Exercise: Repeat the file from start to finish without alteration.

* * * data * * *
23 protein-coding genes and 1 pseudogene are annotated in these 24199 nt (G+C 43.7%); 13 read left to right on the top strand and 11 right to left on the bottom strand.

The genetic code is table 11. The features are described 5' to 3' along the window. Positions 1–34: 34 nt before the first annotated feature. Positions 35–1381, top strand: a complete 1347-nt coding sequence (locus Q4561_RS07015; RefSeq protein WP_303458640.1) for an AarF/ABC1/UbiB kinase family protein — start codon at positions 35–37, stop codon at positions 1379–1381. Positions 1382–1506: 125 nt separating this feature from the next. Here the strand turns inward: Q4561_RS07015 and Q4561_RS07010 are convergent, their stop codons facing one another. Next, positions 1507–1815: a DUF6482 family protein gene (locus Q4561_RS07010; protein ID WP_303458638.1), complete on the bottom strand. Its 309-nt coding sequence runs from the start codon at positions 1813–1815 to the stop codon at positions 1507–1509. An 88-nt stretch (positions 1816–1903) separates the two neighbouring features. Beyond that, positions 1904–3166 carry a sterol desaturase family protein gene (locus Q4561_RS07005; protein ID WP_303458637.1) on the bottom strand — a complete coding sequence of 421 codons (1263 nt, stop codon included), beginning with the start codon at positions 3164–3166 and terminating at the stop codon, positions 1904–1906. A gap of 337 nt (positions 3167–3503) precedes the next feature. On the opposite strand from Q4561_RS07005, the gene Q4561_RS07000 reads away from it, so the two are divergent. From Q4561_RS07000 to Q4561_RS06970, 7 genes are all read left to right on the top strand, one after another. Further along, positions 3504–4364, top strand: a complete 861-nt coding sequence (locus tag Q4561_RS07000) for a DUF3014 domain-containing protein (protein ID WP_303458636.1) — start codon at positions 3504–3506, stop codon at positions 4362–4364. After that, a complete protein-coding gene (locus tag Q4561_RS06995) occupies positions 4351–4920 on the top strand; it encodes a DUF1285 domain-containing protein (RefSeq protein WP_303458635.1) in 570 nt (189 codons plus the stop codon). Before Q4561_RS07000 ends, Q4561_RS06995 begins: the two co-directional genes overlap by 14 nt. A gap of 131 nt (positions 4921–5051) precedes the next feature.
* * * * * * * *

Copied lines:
23 protein-coding genes and 1 pseudogene are annotated in these 24199 nt (G+C 43.7%); 13 read left to right on the top strand and 11 right to left on the bottom strand.

The genetic code is table 11. The features are described 5' to 3' along the window. Positions 1–34: 34 nt before the first annotated feature. Positions 35–1381, top strand: a complete 1347-nt coding sequence (locus Q4561_RS07015; RefSeq protein WP_303458640.1) for an AarF/ABC1/UbiB kinase family protein — start codon at positions 35–37, stop codon at positions 1379–1381. Positions 1382–1506: 125 nt separating this feature from the next. Here the strand turns inward: Q4561_RS07015 and Q4561_RS07010 are convergent, their stop codons facing one another. Next, positions 1507–1815: a DUF6482 family protein gene (locus Q4561_RS07010; protein ID WP_303458638.1), complete on the bottom strand. Its 309-nt coding sequence runs from the start codon at positions 1813–1815 to the stop codon at positions 1507–1509. An 88-nt stretch (positions 1816–1903) separates the two neighbouring features. Beyond that, positions 1904–3166 carry a sterol desaturase family protein gene (locus Q4561_RS07005; protein ID WP_303458637.1) on the bottom strand — a complete coding sequence of 421 codons (1263 nt, stop codon included), beginning with the start codon at positions 3164–3166 and terminating at the stop codon, positions 1904–1906. A gap of 337 nt (positions 3167–3503) precedes the next feature. On the opposite strand from Q4561_RS07005, the gene Q4561_RS07000 reads away from it, so the two are divergent. From Q4561_RS07000 to Q4561_RS06970, 7 genes are all read left to right on the top strand, one after another. Further along, positions 3504–4364, top strand: a complete 861-nt coding sequence (locus tag Q4561_RS07000) for a DUF3014 domain-containing protein (protein ID WP_303458636.1) — start codon at positions 3504–3506, stop codon at positions 4362–4364. After that, a complete protein-coding gene (locus tag Q4561_RS06995) occupies positions 4351–4920 on the top strand; it encodes a DUF1285 domain-containing protein (RefSeq protein WP_303458635.1) in 570 nt (189 codons plus the stop codon). Before Q4561_RS07000 ends, Q4561_RS06995 begins: the two co-directional genes overlap by 14 nt. A gap of 131 nt (positions 4921–5051) precedes the next feature.